say your piece
ISSUE NO.154 23 OCT. 2003
Yoo's the Man
By Christian Gentry

s part of the Faust Festival, or Faust-ival, members of the Utah Symphony and extraneous actors and dancers provided a modern concert a la carte at Libby Gardner Concert Hall. Under the baton of guest conductor Scott Yoo, members of the Utah Symphony played Bartók’s Music for Strings, Percussion and Celesta and Stravinsky’s L’Histoire du Soldat. Yoo’s presence made the night worthwhile, even if other aspects were lacking.

The Faust Festival has been going on since the latter part of September and won’t end until the beginning of November. It is a series of lectures, films and musical performances sponsored by the Utah Symphony and Opera that focuses on Goethe’s timeless Faust legend. Whether the subjects are directly taken from Goethe’s work or run along the same thematic lines, the festival has provided an interesting exploration into the world of early Romantic thought and idealism.

Along the lines of the Faustian legend is Stravinsky’s L’Histoire du Soldat (A Soldier’s Tale). Although this work was originally written as a mobile stage work with a narrator, a few actors, minimal set pieces and a small instrumental ensemble, it is rarely done with all of the forces. It is usually heard as a music suite without the extraneous elements. While pent up in Switzerland during World War I, Stravinsky collaborated with his colleague and Swiss writer Charles Ferninand Ramuz, whom he had recently met. Their collaboration led to a theatrical production that includes Faustian elements as well as characteristics of the Orpheum legend. The selling of the soldier’s soul to the devil in exchange for wealth and knowledge (Faust) and the tragic outcome of “looking back” (Orpheus).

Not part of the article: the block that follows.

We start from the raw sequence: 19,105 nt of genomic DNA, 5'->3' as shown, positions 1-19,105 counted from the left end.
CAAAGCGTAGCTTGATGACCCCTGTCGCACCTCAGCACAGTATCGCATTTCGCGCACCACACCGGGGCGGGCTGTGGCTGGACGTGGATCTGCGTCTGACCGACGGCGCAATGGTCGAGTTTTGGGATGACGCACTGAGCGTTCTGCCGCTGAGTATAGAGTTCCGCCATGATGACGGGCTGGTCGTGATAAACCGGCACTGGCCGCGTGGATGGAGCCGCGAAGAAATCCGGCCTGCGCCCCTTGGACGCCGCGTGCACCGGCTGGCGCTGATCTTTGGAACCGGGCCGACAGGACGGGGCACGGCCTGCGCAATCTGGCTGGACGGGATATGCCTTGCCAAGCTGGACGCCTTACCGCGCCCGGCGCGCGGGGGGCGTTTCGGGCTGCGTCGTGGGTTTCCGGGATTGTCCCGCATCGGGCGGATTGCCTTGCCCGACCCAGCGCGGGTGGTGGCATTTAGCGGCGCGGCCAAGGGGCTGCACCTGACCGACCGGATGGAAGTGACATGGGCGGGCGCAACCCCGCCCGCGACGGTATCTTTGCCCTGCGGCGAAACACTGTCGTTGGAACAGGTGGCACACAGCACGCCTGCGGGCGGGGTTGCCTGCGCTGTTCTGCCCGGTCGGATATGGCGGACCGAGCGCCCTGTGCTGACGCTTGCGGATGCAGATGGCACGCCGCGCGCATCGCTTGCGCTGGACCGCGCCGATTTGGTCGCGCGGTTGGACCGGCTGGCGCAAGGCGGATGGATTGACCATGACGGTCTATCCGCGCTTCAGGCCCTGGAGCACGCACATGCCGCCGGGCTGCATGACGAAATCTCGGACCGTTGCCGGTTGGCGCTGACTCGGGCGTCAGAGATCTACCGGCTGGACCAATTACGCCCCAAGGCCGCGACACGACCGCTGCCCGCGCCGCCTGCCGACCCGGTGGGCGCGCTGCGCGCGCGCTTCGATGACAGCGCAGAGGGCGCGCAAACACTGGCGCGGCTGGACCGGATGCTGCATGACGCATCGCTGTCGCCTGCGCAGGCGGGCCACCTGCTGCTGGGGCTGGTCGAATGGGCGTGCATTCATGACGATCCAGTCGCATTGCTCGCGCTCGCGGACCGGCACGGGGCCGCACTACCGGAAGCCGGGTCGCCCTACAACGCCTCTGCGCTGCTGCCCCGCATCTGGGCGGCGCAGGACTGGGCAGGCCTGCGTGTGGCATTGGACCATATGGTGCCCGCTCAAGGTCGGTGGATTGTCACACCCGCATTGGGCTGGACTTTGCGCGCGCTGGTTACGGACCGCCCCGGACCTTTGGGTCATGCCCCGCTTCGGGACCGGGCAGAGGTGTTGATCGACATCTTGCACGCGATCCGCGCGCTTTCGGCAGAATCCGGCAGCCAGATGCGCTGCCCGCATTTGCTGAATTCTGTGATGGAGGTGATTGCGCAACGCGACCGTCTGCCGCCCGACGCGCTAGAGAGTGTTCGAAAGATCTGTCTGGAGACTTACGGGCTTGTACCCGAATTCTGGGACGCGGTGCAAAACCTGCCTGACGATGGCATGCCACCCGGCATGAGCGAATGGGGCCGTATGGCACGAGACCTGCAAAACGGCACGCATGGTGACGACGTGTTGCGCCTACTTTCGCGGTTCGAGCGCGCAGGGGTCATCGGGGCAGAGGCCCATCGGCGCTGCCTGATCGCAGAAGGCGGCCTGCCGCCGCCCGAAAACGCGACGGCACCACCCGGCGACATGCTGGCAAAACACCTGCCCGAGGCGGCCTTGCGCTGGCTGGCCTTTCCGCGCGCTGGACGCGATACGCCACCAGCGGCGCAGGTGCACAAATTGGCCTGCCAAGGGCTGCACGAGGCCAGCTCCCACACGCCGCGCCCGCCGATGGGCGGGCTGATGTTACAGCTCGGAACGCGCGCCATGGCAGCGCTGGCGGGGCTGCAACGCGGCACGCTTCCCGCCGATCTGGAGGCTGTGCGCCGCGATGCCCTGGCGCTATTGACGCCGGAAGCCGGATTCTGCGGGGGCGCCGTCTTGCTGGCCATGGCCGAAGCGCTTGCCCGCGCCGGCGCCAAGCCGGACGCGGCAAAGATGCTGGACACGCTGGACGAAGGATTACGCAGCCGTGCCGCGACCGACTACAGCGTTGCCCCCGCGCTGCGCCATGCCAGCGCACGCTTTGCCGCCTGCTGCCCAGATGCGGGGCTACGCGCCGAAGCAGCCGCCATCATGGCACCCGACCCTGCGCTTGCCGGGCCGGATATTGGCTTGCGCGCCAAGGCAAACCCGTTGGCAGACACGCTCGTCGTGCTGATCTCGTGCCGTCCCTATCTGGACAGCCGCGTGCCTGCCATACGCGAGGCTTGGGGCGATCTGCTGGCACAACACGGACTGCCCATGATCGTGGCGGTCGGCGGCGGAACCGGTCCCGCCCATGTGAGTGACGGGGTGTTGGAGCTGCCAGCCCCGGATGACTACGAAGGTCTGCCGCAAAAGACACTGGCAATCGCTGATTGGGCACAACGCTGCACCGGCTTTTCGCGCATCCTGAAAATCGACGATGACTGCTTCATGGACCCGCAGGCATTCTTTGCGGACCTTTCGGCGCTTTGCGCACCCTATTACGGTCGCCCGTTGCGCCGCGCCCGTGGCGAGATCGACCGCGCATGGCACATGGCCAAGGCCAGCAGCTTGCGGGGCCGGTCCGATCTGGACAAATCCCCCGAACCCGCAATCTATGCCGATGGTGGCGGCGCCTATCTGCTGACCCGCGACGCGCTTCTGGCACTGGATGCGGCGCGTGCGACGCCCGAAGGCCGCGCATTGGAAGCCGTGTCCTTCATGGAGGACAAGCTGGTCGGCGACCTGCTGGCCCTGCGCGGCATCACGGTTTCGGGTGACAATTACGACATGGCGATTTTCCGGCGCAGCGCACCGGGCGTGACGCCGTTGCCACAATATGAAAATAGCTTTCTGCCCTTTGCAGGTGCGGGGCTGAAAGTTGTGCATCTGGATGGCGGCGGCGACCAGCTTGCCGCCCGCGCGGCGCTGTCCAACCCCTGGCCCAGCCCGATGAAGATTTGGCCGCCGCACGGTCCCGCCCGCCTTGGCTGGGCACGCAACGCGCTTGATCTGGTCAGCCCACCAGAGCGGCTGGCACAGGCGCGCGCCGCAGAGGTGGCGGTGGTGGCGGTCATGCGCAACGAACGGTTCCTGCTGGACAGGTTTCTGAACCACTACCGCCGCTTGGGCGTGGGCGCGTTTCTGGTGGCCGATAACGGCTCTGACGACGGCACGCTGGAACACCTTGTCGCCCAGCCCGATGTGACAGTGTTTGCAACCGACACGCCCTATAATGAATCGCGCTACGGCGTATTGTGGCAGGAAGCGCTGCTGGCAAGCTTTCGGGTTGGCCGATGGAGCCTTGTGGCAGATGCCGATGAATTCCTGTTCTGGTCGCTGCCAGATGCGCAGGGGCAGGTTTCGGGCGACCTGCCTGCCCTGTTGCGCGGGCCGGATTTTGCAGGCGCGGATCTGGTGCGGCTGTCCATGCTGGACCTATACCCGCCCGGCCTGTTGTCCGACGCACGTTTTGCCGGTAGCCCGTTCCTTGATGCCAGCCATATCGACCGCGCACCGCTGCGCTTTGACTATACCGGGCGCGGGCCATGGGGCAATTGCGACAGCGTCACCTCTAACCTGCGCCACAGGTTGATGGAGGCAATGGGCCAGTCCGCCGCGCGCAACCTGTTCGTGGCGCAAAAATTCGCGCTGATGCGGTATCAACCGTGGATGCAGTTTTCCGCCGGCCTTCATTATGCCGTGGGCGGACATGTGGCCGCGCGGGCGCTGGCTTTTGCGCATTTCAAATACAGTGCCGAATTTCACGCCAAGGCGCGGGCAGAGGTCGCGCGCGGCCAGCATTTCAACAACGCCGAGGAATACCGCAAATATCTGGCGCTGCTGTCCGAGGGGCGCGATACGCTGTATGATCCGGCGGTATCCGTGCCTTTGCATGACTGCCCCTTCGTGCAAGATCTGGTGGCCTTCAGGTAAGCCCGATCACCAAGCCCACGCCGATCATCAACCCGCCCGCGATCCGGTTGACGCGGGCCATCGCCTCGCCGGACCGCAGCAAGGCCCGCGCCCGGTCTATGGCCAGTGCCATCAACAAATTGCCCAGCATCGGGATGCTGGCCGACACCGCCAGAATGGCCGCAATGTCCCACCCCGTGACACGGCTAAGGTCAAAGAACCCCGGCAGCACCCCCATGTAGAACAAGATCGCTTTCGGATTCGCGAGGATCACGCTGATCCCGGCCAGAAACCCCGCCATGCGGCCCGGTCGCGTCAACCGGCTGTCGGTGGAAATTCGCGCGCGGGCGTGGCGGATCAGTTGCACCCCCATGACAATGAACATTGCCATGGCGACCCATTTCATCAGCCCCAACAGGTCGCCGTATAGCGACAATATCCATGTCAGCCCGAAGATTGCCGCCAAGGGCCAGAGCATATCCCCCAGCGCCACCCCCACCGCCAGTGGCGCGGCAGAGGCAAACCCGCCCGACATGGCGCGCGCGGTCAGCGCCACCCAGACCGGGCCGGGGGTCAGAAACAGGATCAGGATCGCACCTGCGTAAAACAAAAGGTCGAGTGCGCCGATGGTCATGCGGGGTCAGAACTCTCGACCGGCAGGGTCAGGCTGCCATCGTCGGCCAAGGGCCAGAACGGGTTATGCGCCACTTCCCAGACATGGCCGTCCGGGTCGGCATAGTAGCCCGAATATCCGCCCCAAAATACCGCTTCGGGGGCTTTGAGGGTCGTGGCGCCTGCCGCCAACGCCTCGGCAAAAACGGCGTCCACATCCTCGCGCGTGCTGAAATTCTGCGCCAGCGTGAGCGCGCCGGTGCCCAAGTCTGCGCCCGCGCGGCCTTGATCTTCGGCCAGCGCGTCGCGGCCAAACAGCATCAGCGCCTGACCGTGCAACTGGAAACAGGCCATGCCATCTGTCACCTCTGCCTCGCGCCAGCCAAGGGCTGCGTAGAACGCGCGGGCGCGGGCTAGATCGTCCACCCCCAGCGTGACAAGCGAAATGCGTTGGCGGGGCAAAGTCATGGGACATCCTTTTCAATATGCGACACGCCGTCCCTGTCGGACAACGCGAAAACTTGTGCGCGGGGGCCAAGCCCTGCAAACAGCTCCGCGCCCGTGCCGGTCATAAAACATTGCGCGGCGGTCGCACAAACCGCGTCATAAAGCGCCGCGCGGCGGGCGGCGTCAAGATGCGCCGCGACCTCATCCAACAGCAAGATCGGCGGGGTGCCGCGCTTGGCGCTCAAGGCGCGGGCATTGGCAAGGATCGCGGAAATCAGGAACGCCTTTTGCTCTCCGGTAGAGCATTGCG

The cast consists of three characters: The Man (Devil)/Narrator played by Michael Burnham, The Soldier (Carl Nelson) and The Princess (Rebecca Keene-Forde).

The musical ensemble at the performance only consisted of seven instrumentalists, including Scott Yoo as the violinist and conductor.

This performance of L’Histoire, although interesting to see in its original format, seemed to lack the dramatic intensity of the storyline. The symphony has received some criticism for including the enhancements of the listening experience. Some have said that the staging of symphonic and chamber works detracts from the music itself. It looked as if the criticism was taken to heart with this performance.

The acting and staging seemed to be subdued to a point where the performers were just going through mechanical expressions of emotion and conviction. Whether such mechanics were to be purely extraneous as to keep out of the way of the music or simply another place where the audience could rest its attention as to not have to actively listen is rather unclear.

Nevertheless, the original work was designed to tell a story through the means of music and acting. The marriage of the two forces was unclear and unbalanced. The music itself was well-done and very descriptive as to the story, but because of the lack of cohesiveness on the part of those on stage, the actors seemed to be more of a distraction.

The most impressive performance of the night should be handed to the guest conductor and violinist Yoo. The rendering of Bartók’s piece was remarkable. Bartók’s music exemplifies the raw and uninhibited sounds of the common man. This piece in particular has streamed from Bartók’s head to paper to performance. The last movement was full of raw energy, produced by a stereophonic generator of strongly accented rhythms and exotic folk-like scales.

Yoo’s interpretation was exhilarating. He simply let the music of Bartók take its natural shape while never missing a cue. If the Utah Symphony had a Miller Lite player of the game, Yoo would walk away with such an honor based on his charisma and skill.

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